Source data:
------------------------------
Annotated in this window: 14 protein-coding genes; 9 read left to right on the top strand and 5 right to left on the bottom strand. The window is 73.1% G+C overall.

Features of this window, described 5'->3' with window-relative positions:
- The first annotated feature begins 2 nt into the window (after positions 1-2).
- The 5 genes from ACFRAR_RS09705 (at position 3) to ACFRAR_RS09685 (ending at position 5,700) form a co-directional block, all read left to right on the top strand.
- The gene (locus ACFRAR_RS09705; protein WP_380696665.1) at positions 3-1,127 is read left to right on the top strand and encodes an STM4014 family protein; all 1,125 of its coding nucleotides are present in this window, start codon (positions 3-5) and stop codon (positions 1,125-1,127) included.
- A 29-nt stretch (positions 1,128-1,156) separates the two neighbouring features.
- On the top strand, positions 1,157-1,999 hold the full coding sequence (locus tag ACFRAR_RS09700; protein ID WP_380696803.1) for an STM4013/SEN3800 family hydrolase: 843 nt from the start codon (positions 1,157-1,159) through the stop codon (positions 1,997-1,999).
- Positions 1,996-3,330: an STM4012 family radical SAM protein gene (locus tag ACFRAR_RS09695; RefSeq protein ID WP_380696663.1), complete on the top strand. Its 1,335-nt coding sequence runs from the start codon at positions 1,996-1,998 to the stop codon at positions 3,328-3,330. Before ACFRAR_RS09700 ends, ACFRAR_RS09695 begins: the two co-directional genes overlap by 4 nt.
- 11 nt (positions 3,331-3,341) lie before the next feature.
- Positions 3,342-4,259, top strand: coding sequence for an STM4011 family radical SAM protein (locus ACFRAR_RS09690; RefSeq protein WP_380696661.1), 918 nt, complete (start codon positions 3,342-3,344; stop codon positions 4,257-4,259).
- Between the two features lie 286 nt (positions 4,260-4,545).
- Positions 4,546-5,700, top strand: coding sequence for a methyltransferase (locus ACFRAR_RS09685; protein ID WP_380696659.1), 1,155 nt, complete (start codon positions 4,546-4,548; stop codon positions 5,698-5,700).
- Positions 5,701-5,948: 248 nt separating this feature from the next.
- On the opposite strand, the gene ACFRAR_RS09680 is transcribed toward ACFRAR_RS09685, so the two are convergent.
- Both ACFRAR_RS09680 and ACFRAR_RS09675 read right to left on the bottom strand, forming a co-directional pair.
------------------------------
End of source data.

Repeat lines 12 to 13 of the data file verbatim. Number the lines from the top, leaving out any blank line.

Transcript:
- Positions 4,546-5,700, top strand: coding sequence for a methyltransferase (locus ACFRAR_RS09685; protein ID WP_380696659.1), 1,155 nt, complete (start codon positions 4,546-4,548; stop codon positions 5,698-5,700).
- Positions 5,701-5,948: 248 nt separating this feature from the next.